According to new global research report
More than half (55 per cent) of UK consumers expect to abandon using cash for shopping in the next two years, according to new research, conducted by Paysafe, a leading global payments provider. The report, called Lost in Transaction, uncovered the rapid move towards a cash-free economy with a third (34 per cent) of Britons only visiting an ATM once a month or less, and one in six saying they rarely carry cash at all, with that figure rising to one in five for under 34s. With the research showing two thirds (65 per cent) of people carrying less cash than a year ago, the move away from physical notes and coins only looks set to continue.
The comprehensive study, undertaken in the UK, US and Canada, looks at attitudes to money and consumer buying behaviour, and examines how cash is merging with digital formats. It reveals increased consumer confidence in mobile shopping, the start of a shift to new payment methods such as cryptocurrencies and the potential for retailers to lose relevance without the right payment mix for customers.
The evolution of cash into digital formats is enabling consumers to move away from carrying hard currency, with a quarter (24 per cent) already adopting mobile wallets and 12 per cent using cryptocurrencies for payments. Contactless has paved the way for this new era of payments, with three out of five consumers regularly using it for payment, 69 per cent citing it as more convenient than cash, and 44 per cent stating they preferred to shop in places that take contactless. The mass acceptance of contactless is facilitating more compatibility between retailers and emerging payment methods at point-of-sale, including digital wallets and smartphone apps.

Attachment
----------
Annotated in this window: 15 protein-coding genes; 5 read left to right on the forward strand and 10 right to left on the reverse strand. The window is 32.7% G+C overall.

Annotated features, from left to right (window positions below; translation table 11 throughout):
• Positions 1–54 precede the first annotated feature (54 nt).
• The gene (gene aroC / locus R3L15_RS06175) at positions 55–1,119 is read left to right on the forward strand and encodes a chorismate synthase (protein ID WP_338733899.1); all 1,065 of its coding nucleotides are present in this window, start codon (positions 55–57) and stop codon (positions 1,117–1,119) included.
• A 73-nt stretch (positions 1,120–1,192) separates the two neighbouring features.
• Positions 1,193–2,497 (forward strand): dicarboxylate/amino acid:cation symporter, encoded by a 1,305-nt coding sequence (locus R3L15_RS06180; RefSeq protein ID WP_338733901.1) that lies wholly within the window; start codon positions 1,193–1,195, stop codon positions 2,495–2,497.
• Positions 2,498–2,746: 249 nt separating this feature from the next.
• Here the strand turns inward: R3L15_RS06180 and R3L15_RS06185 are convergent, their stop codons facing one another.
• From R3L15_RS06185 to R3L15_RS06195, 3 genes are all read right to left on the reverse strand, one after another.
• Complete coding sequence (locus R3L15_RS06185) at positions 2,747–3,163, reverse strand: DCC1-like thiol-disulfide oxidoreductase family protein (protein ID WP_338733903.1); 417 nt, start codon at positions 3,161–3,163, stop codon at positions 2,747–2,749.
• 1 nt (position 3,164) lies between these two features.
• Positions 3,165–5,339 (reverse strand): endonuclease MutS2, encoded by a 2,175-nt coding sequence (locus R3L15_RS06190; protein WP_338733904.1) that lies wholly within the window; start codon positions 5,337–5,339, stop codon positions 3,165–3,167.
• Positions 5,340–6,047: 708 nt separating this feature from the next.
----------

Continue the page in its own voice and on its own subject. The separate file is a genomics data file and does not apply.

However, there are still hurdles to overcome before more widespread adoption of digital cash plays out, with 68 per cent worrying about the security of contactless, and 58 per cent of consumers being concerned they will be charged the wrong amount when using it. There are also more basic security issues to overcome for mobile wallets with significant concerns around people’s handsets. Nearly a third (29 per cent) of people said they worried about their phone being stolen and over a quarter (28 per cent) did not even want to take their mobile out to pay. This is despite nearly two thirds (63 per cent) saying they are increasingly confident about using their mobile phone for shopping.
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